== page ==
Finally, Phase Five: Web 2.0 is the time of my life I most connect to my technical communication skills. I was fresh out of college in 2001, and I had my first professional job at my current institution, but I was only part-time then. I began working and using a computer daily at work. As I progressed in my career, I became more and more responsible for using technology to communicate with students, staff, faculty, and others. In my personal life, I heard about MySpace, although I did not get it at first….I thought, “What the heck is MySpace?” And of course, I was drawn to social media as a form of communication. Back at work, I was communicating via technology every day, and eventually I learned to use our Learning Management Content System and Learning Management System. And at another point, I was in charge of creating a Writing Center webpage with our college web developer, so I would say I was the content provider for the web page. Honestly, I did not know how to develop web content; I had to learn to do so. I also became familiar with the term Web 2.0 tools much later when I began taking classes in E-Learning and Online Teaching. This phase for me really extended from the mid-2000s into my more recent years. Web 2.0 tools really became present in my life when I was working on my graduate classes here at UW for that program.
On a final note, from Phase Five of my life and technology for technical communication came the blog and the wiki. I am a bit embarrassed to admit I did not know that wiki originates from a Hawaiian word for fast, but now I do. And I always think of Wikipedia first when I hear or read wiki. This makes me find a way to connect to Qualman here. He notes that “Wikipedia proves the value of collaboration on a global basis (24). I find that I have spent many phases of my life in collaboration, and more and more, this collaboration involves massive use of technology. For instance, I am now involved in the creation of a MOOC for my college; this is a recent project I have been asked to join. I consider myself a novice, and I am learning more and more as I go. I am not sure I am a proponent of the MOOC, but I am forging ahead with the project in an effort to understand the MOOC and its educational value for varying audiences and populations. I have only just begun, but I can say that from the blog to the wiki to the MOOC, I am constantly moving into a new phase of my technical communication. I have lived through a wiki-world in a sense that everything seems to be moving so fast. Each time I turn around, a new phase is starting somewhere. It just keeps moving, and somehow I keep finding myself blogging or wiki-ing away. BTW, my wiki experience is limited. Yet again, another phase that I must explore more fully.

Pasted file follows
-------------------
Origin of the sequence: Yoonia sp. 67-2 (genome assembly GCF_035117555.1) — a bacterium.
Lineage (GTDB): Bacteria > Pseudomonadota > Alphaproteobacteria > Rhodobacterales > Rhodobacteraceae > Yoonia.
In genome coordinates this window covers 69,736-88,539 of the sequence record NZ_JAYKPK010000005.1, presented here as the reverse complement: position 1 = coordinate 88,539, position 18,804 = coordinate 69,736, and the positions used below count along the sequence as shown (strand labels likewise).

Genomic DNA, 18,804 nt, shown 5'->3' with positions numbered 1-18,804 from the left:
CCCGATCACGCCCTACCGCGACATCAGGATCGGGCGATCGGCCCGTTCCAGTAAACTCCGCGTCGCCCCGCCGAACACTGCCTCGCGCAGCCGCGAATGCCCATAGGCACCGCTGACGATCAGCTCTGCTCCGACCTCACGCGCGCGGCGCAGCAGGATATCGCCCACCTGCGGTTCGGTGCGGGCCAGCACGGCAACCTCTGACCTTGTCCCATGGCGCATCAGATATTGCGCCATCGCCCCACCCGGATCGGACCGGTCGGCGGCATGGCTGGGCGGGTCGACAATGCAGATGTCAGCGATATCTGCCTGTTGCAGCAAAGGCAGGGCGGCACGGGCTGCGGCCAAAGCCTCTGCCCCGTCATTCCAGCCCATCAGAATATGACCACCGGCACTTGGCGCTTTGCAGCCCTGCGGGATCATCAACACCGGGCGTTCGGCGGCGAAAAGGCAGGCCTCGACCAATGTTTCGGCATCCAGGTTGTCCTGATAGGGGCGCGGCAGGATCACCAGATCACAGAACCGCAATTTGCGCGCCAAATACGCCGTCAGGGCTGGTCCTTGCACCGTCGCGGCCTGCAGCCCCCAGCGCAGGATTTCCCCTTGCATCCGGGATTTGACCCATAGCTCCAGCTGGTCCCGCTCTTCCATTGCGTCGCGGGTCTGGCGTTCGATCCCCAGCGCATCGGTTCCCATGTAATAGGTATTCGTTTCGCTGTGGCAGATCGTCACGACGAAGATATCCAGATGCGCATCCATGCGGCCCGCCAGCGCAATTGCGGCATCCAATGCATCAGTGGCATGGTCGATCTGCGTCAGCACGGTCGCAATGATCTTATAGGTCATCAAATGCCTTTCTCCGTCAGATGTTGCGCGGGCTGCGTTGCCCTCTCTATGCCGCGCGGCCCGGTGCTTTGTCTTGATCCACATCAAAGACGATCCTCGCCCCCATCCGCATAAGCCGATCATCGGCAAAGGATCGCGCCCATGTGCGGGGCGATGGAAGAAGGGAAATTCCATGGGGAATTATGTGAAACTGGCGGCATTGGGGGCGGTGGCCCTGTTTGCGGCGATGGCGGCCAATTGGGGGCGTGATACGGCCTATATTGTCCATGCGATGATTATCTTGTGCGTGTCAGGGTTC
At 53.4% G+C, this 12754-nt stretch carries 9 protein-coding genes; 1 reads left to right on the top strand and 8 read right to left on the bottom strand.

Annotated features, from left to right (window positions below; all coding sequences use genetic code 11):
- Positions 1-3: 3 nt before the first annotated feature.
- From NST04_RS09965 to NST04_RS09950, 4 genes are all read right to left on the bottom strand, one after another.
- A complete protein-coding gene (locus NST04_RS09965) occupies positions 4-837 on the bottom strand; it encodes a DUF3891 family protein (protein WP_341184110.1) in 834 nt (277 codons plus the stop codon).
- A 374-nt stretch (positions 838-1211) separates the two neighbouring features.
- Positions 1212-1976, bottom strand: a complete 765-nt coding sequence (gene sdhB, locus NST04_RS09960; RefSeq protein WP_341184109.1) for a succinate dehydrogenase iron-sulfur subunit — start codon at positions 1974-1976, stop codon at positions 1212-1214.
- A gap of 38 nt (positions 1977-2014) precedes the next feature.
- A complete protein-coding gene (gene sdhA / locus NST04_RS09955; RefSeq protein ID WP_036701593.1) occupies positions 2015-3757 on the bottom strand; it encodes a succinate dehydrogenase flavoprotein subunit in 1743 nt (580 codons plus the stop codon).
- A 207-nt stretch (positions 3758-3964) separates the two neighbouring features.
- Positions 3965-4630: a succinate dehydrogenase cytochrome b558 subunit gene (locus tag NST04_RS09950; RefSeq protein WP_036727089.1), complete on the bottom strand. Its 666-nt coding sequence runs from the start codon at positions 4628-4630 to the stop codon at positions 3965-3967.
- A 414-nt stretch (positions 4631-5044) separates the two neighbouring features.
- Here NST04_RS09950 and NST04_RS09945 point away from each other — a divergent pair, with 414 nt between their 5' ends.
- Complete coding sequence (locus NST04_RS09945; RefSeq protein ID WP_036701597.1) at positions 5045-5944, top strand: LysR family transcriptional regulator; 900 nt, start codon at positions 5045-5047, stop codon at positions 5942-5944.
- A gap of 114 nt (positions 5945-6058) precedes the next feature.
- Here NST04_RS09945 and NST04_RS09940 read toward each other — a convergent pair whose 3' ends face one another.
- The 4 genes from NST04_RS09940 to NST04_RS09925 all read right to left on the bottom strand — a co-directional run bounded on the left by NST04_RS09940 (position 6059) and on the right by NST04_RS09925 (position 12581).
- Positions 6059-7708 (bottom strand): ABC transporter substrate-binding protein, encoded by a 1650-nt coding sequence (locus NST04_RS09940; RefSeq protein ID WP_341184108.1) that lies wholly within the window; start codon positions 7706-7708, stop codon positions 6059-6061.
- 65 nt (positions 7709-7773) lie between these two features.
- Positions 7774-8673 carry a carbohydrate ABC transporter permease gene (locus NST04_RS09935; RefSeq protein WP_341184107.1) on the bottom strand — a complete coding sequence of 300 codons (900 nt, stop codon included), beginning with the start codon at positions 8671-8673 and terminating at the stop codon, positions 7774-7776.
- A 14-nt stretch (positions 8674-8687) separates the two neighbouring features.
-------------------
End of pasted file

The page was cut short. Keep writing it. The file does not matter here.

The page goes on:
Carliner, S. (2010). Computers and technical communication in the 21st century. In Rachel Spilka (Ed.) Digital Literacy for Technical Communication. New York: Routledge.
Qualman, E. (2009). Socialnomics. Hoboken, New Jersey- John Wiley and Sons.
It has been a while since I have used WordPress, but I was introduced to it and other blogging sites back somewhere between 2006 and 2008. A close friend and colleague of mine offered a several session course (mini-workshops, if you will) called Blogging Basics through our Lifelong Learning Institute (generally aimed at our senior crowd in the local community). She asked if I would be interested, and I said, “What the heck? Why not?” She was really excited to share her blogs and experience, and I shared in her enthusiasm. She was already blogging about jewelry-making, crafting, and beading at the time; plus, she was new as a faculty member, and she was all about getting others to see the value of blogs in the educational arena….blogs and blogging were quickly becoming popular around campus during this time. I did not understand what blogging was at all until I took the course with her and some other very friendly senior citizens–I remember them pretty vividly since they all had varying technological skills, and I learned much just from listening and watching them in the whole process of learning how to blog.